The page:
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Inside Edge 3 Is Still Edgy & Engrossing



Inside Edge,

Inside Edge Season 3(Amazon Prime Video, 10 Episodes)

Rating: ***

For fans   of   the cricketing franchise that kicked off in 2017,  Inside Edge is  still likely to hold some interest, no ifs and ‘bats’  about it.

Batting and betting remain  the  series’  patent preoccupations. The  characters, all  155   of them(no  I wasn’t counting, just guessing)  remain locked in a self-serving  vault where they can only see the world asa place to  mint money, and more money. Sporting ethics  be damned.

 The ten episodes  of Season 3  have their high points. But the  low points sadly exceed the  high. There are many loose ends in the plot: for example ,why is  Richa  Chadha(who gets top billing) missing  in the  first 5 episodes? Even after she makes  a  belated entry  her  character Zarina Mehta seems  uncertain about her  presence and her  future.Flashbacks of her  mother’s  humiliation as a  junior artiste  are too perfunctory  to project  an even remotely rounded  portrait  . The same is true  of   the other principal characters. They all seem to have a back story which  doesn’t quite  justify let alone  rationalize their  slithering moves  as over-ambitious go-getters.

 The  age-old rivalry between  the  stepbrothers played by Amir Bashir and  Vivek Oberoi(both in  brilliant  form)  is given some  sort of a centrality in the plot. Nonetheless the  storytelling this time is  fatally  unanchored  .

The  characters  who  (over)populate  the  plot are  either  ill-formed, or ill-informed  or both. Sapna Pabbi as Bashir’s  daughter Mantra  frantically trying to legalize betting, cuts  a particularly  sorry  figure specially when pitched against a “professional” anti-establishment  journalist  who at one point,  is  shown  masturbating to Mantra’s video image.I am  not too sure what that is supposed to signify? That he  wants to  f..k her over  not only on camera  but in person  too?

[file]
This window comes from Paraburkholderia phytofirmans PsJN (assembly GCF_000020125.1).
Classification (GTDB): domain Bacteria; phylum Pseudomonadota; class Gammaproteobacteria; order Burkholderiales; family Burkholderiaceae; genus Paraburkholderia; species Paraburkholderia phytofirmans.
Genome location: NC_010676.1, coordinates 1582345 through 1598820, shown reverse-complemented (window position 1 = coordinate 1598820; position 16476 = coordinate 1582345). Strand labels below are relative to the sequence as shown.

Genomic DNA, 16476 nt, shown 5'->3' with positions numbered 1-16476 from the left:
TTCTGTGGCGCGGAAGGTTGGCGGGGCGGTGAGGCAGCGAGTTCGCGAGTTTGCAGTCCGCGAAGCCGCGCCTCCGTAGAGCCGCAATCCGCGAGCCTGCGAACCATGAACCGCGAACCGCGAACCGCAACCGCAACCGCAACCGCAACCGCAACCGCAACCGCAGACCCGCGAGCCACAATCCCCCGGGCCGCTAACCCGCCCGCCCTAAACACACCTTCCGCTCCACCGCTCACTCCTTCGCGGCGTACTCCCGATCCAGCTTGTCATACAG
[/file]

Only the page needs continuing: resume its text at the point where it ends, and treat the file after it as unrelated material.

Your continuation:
Too many characters  here are  either not sure  of  their actions or just too sketchily drawn to be convincing in their  manipulative moves. Either way, the  storytelling suffers grievously  for the want  of  credible characters and finally falls fatally to the floor writhing on  the ground  helplessly .

 Not  all of  it is in vain.  Some characters in spite of a hazy lazy writing, succeed  in  leaving a positive  impact largely because  of  good  performances.Amit Sial as a  bluntspeaking  off-spinner  is  a showstopper.  Siddhant Gupta’s Imaad, a privileged Kashmiri batsman who is brought into the Indian cricket team from the backdoor, has three levels of discrimination(as a Muslim,Kashmiri and a figure of  favouritism) to grapple with.

Imaad’s struggle  appears real.As does Akshay Oberoi’s closeted gay captain  of  the  team  suffering the tireless taunts of his uncloseted partner(Ankur Rathee). And  yes, Sayani  Gupta is excellent as  a daughter trying to live down down a cricketing scandal that killed her father.Tanuj Virwani as her brother is just not  given any  significant footage to chew on.

The  plot sprawls  indolently  over ten  inconsistent episodes.Some of this is  really good stuff with dialogues that are barbed and inconsistent. But  on the other hand, much of this feels like a spillover  of  the earlier seasons. The characters  don’t grow. They groan dangerously close to the edge  of  irrelevance.

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